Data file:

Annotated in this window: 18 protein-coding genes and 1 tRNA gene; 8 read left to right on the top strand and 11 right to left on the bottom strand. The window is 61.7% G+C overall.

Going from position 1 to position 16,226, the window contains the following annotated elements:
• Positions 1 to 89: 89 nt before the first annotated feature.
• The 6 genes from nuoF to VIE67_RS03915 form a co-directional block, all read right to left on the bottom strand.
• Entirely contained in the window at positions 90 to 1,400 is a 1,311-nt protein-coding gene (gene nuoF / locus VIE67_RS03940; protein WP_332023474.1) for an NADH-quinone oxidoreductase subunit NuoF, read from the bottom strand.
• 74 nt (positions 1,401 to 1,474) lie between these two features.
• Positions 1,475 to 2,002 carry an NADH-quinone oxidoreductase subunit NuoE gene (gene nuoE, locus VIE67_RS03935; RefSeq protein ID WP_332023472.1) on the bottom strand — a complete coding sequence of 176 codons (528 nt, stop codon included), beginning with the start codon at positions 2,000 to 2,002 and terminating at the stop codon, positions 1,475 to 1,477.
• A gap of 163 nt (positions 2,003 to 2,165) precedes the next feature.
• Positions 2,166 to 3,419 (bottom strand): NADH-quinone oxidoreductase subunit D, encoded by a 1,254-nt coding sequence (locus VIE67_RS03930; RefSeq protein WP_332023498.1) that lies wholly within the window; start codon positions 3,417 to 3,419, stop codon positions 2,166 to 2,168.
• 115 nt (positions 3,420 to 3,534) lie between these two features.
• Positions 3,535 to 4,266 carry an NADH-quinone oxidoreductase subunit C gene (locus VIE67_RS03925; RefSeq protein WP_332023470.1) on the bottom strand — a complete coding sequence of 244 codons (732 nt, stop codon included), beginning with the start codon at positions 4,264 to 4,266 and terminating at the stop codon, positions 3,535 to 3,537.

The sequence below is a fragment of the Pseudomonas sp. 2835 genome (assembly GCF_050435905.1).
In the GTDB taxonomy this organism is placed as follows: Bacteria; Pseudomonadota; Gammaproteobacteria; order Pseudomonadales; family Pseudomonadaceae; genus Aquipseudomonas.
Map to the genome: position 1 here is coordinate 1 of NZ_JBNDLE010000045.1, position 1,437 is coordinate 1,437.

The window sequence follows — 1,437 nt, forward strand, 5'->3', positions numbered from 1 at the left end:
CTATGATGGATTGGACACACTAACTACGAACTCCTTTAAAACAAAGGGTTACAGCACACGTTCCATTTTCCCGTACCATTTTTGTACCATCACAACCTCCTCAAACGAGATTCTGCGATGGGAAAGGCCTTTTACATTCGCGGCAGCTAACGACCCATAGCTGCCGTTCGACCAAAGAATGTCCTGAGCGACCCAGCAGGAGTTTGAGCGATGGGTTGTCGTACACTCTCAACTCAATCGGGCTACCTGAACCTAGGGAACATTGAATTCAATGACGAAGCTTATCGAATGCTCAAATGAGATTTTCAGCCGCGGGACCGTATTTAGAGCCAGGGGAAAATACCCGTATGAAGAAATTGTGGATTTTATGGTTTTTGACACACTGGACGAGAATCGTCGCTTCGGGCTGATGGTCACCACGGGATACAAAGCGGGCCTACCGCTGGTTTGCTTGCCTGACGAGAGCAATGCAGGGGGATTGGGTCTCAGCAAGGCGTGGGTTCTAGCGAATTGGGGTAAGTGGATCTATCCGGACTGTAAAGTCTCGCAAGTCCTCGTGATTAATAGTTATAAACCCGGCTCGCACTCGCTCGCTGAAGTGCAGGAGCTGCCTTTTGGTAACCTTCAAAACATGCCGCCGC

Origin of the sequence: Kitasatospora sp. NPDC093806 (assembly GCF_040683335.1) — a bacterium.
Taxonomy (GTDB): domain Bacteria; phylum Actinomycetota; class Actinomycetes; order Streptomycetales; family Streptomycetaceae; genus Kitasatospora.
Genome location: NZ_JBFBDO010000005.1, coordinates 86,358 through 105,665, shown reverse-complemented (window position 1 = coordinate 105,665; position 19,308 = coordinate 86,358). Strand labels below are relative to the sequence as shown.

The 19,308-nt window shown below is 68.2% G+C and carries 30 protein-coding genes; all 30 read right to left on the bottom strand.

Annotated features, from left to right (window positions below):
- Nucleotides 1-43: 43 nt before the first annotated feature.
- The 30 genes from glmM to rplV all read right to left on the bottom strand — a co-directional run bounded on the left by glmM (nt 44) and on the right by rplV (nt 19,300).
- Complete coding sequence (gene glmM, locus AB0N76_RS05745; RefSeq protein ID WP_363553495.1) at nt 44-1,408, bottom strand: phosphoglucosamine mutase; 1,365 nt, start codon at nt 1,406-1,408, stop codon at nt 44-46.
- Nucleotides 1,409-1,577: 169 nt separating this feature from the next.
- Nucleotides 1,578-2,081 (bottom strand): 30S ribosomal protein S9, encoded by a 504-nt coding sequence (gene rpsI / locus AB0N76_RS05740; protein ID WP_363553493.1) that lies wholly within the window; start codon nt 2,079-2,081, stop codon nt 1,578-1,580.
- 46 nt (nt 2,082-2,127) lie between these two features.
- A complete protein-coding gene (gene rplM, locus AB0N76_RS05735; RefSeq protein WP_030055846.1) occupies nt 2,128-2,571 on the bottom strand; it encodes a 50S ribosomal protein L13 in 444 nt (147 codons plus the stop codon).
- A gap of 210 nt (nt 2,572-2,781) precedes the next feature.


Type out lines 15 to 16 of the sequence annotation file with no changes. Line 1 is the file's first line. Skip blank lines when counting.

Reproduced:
The window sequence follows — 1,437 nt, forward strand, 5'->3', positions numbered from 1 at the left end:
CTATGATGGATTGGACACACTAACTACGAACTCCTTTAAAACAAAGGGTTACAGCACACGTTCCATTTTCCCGTACCATTTTTGTACCATCACAACCTCCTCAAACGAGATTCTGCGATGGGAAAGGCCTTTTACATTCGCGGCAGCTAACGACCCATAGCTGCCGTTCGACCAAAGAATGTCCTGAGCGACCCAGCAGGAGTTTGAGCGATGGGTTGTCGTACACTCTCAACTCAATCGGGCTACCTGAACCTAGGGAACATTGAATTCAATGACGAAGCTTATCGAATGCTCAAATGAGATTTTCAGCCGCGGGACCGTATTTAGAGCCAGGGGAAAATACCCGTATGAAGAAATTGTGGATTTTATGGTTTTTGACACACTGGACGAGAATCGTCGCTTCGGGCTGATGGTCACCACGGGATACAAAGCGGGCCTACCGCTGGTTTGCTTGCCTGACGAGAGCAATGCAGGGGGATTGGGTCTCAGCAAGGCGTGGGTTCTAGCGAATTGGGGTAAGTGGATCTATCCGGACTGTAAAGTCTCGCAAGTCCTCGTGATTAATAGTTATAAACCCGGCTCGCACTCGCTCGCTGAAGTGCAGGAGCTGCCTTTTGGTAACCTTCAAAACATGCCGCCGC